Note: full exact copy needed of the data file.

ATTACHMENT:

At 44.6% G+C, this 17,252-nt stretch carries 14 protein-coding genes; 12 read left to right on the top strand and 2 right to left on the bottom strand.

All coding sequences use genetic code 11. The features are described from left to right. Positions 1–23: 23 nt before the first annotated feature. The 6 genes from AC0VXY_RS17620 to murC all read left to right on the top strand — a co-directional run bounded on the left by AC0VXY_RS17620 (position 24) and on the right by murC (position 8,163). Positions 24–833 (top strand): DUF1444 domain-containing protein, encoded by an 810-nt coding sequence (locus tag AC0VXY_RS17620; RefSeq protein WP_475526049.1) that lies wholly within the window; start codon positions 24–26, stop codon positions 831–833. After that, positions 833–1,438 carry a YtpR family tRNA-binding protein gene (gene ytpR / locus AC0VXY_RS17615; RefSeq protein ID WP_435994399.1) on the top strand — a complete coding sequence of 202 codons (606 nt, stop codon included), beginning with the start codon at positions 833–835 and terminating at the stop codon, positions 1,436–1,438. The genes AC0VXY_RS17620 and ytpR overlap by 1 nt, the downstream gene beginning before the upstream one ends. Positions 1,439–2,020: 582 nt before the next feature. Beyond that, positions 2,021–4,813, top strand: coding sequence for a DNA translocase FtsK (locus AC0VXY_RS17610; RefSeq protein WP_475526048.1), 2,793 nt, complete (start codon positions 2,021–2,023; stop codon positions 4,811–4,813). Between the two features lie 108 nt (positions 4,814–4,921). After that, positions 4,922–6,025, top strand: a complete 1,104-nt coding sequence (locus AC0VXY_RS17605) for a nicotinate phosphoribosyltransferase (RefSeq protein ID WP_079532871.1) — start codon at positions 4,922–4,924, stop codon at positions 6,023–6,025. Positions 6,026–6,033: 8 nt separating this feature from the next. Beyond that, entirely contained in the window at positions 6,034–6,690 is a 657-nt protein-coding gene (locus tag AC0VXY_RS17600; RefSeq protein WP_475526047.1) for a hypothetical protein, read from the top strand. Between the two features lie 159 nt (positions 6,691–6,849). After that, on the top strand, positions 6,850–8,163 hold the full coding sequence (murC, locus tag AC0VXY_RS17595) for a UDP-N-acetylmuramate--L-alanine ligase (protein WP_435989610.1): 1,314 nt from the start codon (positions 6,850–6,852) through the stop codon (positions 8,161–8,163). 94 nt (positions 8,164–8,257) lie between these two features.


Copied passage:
At 44.6% G+C, this 17,252-nt stretch carries 14 protein-coding genes; 12 read left to right on the top strand and 2 right to left on the bottom strand.

All coding sequences use genetic code 11. The features are described from left to right. Positions 1–23: 23 nt before the first annotated feature. The 6 genes from AC0VXY_RS17620 to murC all read left to right on the top strand — a co-directional run bounded on the left by AC0VXY_RS17620 (position 24) and on the right by murC (position 8,163). Positions 24–833 (top strand): DUF1444 domain-containing protein, encoded by an 810-nt coding sequence (locus tag AC0VXY_RS17620; RefSeq protein WP_475526049.1) that lies wholly within the window; start codon positions 24–26, stop codon positions 831–833. After that, positions 833–1,438 carry a YtpR family tRNA-binding protein gene (gene ytpR / locus AC0VXY_RS17615; RefSeq protein ID WP_435994399.1) on the top strand — a complete coding sequence of 202 codons (606 nt, stop codon included), beginning with the start codon at positions 833–835 and terminating at the stop codon, positions 1,436–1,438. The genes AC0VXY_RS17620 and ytpR overlap by 1 nt, the downstream gene beginning before the upstream one ends. Positions 1,439–2,020: 582 nt before the next feature. Beyond that, positions 2,021–4,813, top strand: coding sequence for a DNA translocase FtsK (locus AC0VXY_RS17610; RefSeq protein WP_475526048.1), 2,793 nt, complete (start codon positions 2,021–2,023; stop codon positions 4,811–4,813). Between the two features lie 108 nt (positions 4,814–4,921). After that, positions 4,922–6,025, top strand: a complete 1,104-nt coding sequence (locus AC0VXY_RS17605) for a nicotinate phosphoribosyltransferase (RefSeq protein ID WP_079532871.1) — start codon at positions 4,922–4,924, stop codon at positions 6,023–6,025. Positions 6,026–6,033: 8 nt separating this feature from the next. Beyond that, entirely contained in the window at positions 6,034–6,690 is a 657-nt protein-coding gene (locus tag AC0VXY_RS17600; RefSeq protein WP_475526047.1) for a hypothetical protein, read from the top strand. Between the two features lie 159 nt (positions 6,691–6,849). After that, on the top strand, positions 6,850–8,163 hold the full coding sequence (murC, locus tag AC0VXY_RS17595) for a UDP-N-acetylmuramate--L-alanine ligase (protein WP_435989610.1): 1,314 nt from the start codon (positions 6,850–6,852) through the stop codon (positions 8,161–8,163). 94 nt (positions 8,164–8,257) lie between these two features.